We were first given a guided tour with Peter Furth and Robert Bertini, and then were asked to team up with the Northeastern University students to explore three neighborhoods built within different time periods. I will briefly reflect on each neighborhood and highlight design features I found interesting.
Voorhof was built in the 1960s during a time when “tower in the park” style developments were popular in suburb construction, first popularized by construction taking place post-WWII on the outskirts of New York City (headed up by Robert Moses). High rise apartment buildings were constructed with wide public green spaces and large areas devoted to storing and moving automobiles. Since its construction, many of these spaces have been infilled, converted to local streets, or turned into more green space. In some cases, market trends have propelled the replacement of the high rise apartments with shorter buildings (3 to 5 stories) in a less dense configuration, so that people can have more small private open spaces instead of large public lawns.
One of the defining features of the area is the especially large rights-of-way (ROW), which are generally at least 120 feet on the main thoroughfares. These used to be fast-moving, high-volume, multilane roadways, but have since been converted to 1+1 or 2+2 roadways with separated bicycle and pedestrian infrastructure along the alignment. One of the standout areas is the roundabout indicated in the above map, which accommodates motor vehicles, rail transit, bus transit, bicycles, and pedestrians extremely well. This large roundabout would not be able to be installed in many places, as the sufficient ROW is hard to come by, but in this case the development style had created large spaces between buildings in which the roundabout could be installed. Below is a first-person video of me riding once around the roundabout, with views of conflicting traffic yielding; as bikes have priority throughout the entire roundabout. It’s a bit shaky since it was taken on my phone, but it’s fairly easy to convey how easily the intersection works.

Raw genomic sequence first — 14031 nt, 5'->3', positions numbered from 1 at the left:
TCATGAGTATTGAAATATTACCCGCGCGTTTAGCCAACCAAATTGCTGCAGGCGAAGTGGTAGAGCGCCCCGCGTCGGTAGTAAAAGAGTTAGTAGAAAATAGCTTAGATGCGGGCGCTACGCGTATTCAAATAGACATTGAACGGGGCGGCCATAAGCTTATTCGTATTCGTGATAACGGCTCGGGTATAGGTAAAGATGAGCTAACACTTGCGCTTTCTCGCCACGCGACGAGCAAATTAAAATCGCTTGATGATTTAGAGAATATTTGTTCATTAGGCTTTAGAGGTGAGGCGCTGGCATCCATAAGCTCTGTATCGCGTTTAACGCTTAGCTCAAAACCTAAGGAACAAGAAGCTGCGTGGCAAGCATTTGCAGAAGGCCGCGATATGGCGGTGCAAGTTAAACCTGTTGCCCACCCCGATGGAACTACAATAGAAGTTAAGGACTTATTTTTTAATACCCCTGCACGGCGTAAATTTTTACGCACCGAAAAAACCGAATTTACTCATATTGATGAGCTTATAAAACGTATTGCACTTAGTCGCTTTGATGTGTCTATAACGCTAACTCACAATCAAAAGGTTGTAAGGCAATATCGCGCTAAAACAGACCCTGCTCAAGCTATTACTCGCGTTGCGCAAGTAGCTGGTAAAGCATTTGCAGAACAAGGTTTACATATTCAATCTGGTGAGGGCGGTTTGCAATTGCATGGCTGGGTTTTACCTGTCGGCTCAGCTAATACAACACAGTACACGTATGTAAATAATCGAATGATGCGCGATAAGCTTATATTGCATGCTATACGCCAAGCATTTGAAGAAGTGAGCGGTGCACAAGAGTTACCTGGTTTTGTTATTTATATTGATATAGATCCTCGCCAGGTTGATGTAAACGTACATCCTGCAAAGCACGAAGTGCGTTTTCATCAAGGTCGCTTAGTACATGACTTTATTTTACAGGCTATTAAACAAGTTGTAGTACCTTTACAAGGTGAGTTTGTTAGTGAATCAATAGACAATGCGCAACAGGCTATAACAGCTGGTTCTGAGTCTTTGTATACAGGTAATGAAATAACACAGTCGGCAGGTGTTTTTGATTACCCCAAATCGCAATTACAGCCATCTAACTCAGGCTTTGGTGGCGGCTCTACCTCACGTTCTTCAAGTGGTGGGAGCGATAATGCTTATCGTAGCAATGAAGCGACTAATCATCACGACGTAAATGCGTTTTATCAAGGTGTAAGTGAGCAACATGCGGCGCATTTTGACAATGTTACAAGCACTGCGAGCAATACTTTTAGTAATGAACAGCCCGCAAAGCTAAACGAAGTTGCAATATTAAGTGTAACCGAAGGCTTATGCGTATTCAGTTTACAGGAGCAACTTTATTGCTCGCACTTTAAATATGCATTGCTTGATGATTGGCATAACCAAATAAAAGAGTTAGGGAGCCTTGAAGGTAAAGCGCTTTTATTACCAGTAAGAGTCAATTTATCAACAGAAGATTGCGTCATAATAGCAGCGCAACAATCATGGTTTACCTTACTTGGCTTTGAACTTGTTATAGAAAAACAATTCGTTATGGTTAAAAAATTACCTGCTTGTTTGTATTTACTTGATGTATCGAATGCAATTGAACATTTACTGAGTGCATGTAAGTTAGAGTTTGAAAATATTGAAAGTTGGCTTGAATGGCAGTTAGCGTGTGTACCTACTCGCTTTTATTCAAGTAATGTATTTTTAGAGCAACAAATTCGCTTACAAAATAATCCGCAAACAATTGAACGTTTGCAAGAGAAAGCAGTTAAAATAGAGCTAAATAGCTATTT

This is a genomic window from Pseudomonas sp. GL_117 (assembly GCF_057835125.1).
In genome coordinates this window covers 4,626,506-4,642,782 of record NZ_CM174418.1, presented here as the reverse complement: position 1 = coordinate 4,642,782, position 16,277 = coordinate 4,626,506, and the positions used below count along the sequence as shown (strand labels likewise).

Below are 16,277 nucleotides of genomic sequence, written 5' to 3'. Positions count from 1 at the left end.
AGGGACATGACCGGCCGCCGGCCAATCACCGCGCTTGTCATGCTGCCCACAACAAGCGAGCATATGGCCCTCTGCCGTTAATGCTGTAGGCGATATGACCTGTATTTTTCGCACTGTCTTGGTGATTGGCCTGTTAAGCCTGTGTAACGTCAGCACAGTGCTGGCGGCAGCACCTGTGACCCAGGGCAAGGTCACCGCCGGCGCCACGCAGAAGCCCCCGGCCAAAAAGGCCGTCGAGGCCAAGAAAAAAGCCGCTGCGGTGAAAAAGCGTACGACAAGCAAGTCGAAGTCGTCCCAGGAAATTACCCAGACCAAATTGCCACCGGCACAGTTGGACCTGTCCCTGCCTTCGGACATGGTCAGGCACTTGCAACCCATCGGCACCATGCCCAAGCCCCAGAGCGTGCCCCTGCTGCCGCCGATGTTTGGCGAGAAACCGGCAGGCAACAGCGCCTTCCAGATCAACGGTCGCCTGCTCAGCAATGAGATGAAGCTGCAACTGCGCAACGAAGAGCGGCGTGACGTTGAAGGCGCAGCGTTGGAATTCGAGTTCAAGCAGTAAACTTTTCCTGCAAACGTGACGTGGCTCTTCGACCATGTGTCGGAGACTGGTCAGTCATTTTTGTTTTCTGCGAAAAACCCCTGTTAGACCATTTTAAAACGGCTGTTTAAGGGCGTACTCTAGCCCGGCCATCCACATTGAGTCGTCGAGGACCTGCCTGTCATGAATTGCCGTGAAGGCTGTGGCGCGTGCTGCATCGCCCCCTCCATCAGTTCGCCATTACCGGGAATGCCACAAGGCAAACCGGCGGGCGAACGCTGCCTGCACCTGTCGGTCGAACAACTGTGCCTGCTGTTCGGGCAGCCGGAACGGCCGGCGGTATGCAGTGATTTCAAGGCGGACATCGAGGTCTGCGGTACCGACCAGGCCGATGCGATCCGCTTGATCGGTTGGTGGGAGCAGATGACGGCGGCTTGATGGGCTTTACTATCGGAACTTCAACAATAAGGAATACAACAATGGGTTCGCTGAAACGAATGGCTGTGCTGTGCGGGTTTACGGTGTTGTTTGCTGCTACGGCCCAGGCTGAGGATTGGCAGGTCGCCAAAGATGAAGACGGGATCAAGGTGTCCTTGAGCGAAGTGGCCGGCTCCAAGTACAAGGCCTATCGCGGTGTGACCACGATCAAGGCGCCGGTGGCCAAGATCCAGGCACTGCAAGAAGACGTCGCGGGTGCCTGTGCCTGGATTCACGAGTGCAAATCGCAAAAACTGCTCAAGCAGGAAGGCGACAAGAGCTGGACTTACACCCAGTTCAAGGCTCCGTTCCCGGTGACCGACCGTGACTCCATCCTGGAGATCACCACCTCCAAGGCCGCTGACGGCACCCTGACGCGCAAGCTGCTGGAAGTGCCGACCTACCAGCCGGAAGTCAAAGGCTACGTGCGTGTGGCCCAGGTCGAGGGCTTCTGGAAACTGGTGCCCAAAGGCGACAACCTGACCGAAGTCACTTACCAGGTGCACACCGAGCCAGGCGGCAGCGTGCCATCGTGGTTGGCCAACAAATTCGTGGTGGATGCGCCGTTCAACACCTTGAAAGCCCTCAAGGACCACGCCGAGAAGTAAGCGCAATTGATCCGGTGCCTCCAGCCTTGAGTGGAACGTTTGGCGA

Tanthof was built in the 1980s after the Netherlands had shifted priorities away from providing access for automobile traffic; and it is clearly evident in the design of this neighborhood. Our group explored the east section primarily (east is oost in Dutch). Distribution roads form the borders of the neighborhood, while Dutch style woonerfs, pedestrian plazas, and pedestrian/bicycle paths form the interior access network. The master planning of neighborhood was clearly evident, from the central square with some basic shopping needs to the purposeful but beautiful nature areas. Canals criss-cross the neighborhood, which is made up of mostly rowhouse style residences. Most of the residents still own automobiles, but the neighborhood is well connected to the city’s bike network and there is a negligible amount of car traffic. I assume that like many bikeable Dutch neighborhoods, the automobile is only used for infrequent long distance trips.
Delfgauw is a rather large neighborhood that is only partially within Delft’s municipal boundaries, the rest of the neighborhood lying in the neighboring town to the west, Pijnacker. It has the widest variation in housing types of the three neighborhoods visited, which is widely considered now to be part of the best practices of designing master planned neighborhoods. There are seperated single family houses, rowhouses, split level houses, and apartment complexes scattered in clusters throughout the area. There are both general and specialty shops located in the central “Emerald” area (see below).
There are many interesting street and intersection treatments within this neighborhood, as there are a variety of housing and intersection densities spread throughout the area. Woonerfs are again present, as well as more typical local and distributor roads. One road I found especially interesting was a road at the eastern edge of the neighborhood, which used to be an old country road. It still sort of is, on one side you have housing and the other rolling grasslands with cows grazing. The country road hasn’t changed much, other than to better accommodate bicyclists. This was done by work on both the road itself and the surrounding network to make it less desirable as a through road. The road itself received advisory bicycle lanes and improved crossing treatments, both of which are illustrated in the sample photo below.